Solids: About 30 min-1.5 hours after previous milk feeding

By 9 months, the goal is to have them at 3 meals per day. Milk may naturally begin to decrease as you consistently provide this.

6:30/7:00 amWake & milk feeding
7:30/8:30 amBreakfast
9:00/9:30 amNap
10:00/10:30 amMilk feeding
11:30/12:00 pmLunch
12:30/1:00 pmMilk feeding 
1:00/1:30 pmNap
2:30/3:30 pm Milk feeding
5:00/5:30 pmMilk feeding
6:00 pm/6:30 pmSupper
7:30 pm/8:00 pmMilk feed and bedtime routine

10-11 Months

#Meals: 3
#Snacks: 1
#Milk feedings: 3-5
Total amount of milk: 16-24 oz.
Milk Feedings: About every 2.5 -3.5 hours based on hunger cues
Solids: About 30 min-1.5 hours after previous milk feeding or spaced about 2 ½ – 3 hours apart from last solid food meal/snack 

You can begin to add one snack per day here if you like. Milk may naturally begin to decrease as you consistently provide 3 meals a day, especially if they are eating more calories via solids. This is ok!

6:30/7:00 amWake & milk feeding
7:30/8:30 amBreakfast
9:00/9:30 amNap
10:00/10:30 amSnack
10:30/11:00 amOptional Milk feeding
12:30/1:00 pmLunch
1:00/1:30 pmNap
2:30/3:30 pm Milk feeding
5:00/5:30 pmOptional Milk feeding
6:00 pm/6:30 pmSupper
7:30 pm/8:00 pmMilk feed and bedtime routine

11-12 Months

#Meals: 3
#Snacks: 1-2
#Milk feedings: 2-4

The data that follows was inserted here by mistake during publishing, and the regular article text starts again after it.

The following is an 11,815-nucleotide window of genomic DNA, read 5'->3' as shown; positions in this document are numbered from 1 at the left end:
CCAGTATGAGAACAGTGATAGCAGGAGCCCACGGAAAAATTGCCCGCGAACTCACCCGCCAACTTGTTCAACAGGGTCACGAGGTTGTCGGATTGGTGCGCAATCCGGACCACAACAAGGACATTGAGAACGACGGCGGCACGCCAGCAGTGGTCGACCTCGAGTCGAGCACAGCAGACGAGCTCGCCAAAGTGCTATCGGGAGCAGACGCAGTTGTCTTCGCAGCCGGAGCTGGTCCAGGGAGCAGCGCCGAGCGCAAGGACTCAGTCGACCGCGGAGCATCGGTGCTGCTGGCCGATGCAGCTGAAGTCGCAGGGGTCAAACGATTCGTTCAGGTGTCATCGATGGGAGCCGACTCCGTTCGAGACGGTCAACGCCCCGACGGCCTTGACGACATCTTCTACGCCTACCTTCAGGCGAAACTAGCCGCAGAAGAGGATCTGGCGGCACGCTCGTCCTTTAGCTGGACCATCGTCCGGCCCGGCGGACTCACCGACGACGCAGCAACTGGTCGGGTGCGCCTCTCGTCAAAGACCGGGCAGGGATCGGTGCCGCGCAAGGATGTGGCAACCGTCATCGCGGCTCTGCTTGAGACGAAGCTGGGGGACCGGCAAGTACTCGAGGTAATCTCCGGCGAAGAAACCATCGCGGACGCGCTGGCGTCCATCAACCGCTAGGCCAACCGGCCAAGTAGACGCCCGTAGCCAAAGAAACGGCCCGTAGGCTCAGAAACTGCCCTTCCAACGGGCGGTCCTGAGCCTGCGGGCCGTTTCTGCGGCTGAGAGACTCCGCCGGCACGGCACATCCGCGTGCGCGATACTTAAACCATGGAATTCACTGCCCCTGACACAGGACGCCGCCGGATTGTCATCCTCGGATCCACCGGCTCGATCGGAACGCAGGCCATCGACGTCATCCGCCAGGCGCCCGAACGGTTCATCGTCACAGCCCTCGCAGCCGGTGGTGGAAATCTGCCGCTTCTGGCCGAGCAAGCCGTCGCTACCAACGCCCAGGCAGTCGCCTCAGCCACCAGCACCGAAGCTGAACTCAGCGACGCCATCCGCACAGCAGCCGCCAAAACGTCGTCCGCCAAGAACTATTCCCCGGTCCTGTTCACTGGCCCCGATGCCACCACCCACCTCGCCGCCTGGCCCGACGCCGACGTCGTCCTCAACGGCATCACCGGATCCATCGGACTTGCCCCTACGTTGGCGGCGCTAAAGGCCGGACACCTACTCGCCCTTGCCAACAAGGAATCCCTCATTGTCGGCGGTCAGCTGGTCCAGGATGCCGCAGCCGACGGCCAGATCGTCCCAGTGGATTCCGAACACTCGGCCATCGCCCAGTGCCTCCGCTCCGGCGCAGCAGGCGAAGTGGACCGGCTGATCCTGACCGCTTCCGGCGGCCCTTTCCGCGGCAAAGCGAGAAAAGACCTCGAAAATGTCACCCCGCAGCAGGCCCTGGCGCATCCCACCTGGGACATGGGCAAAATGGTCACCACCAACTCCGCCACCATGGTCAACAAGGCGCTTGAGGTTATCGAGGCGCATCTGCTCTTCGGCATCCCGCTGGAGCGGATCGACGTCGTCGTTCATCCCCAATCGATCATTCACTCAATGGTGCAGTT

Total amount of milk: 16-24 oz.
Solids: About 45 min-1.5 hours after* milk feedings or spaced about 2 ½ – 3 hours apart from last solid food meal/snack

You can begin to make the transition to offering milk from an open cup around this time with 1-2 meals or snacks per day. This means that milk feedings as separate times may begin to be dropped and instead milk can be incorporated into one sit down meal/snack.

6:30/7:00 amWake & milk feeding
7:30/8:30 amBreakfast
9:00/9:30 amNap 
10:00/10:30 amSnack + optional milk feeding or milk in a cup
12:30/1:00 pmLunch
1:00/1:30 pmNap
2:30/3:30 pm Snack + optional milk feeding or milk in a cup
5:30/6:00 pmSupper 
7:30 pm/8:00 pmMilk feeding and bedtime routine

*If you reach a point where your baby still doesn’t have an appetite for 3 meals a day, or is forgoing solids for milk, you can experiment with either offering solids before milk (instead of after), or you can decide if you want to place limits on the number of nursing sessions, such as sticking to just early morning and late evening for example.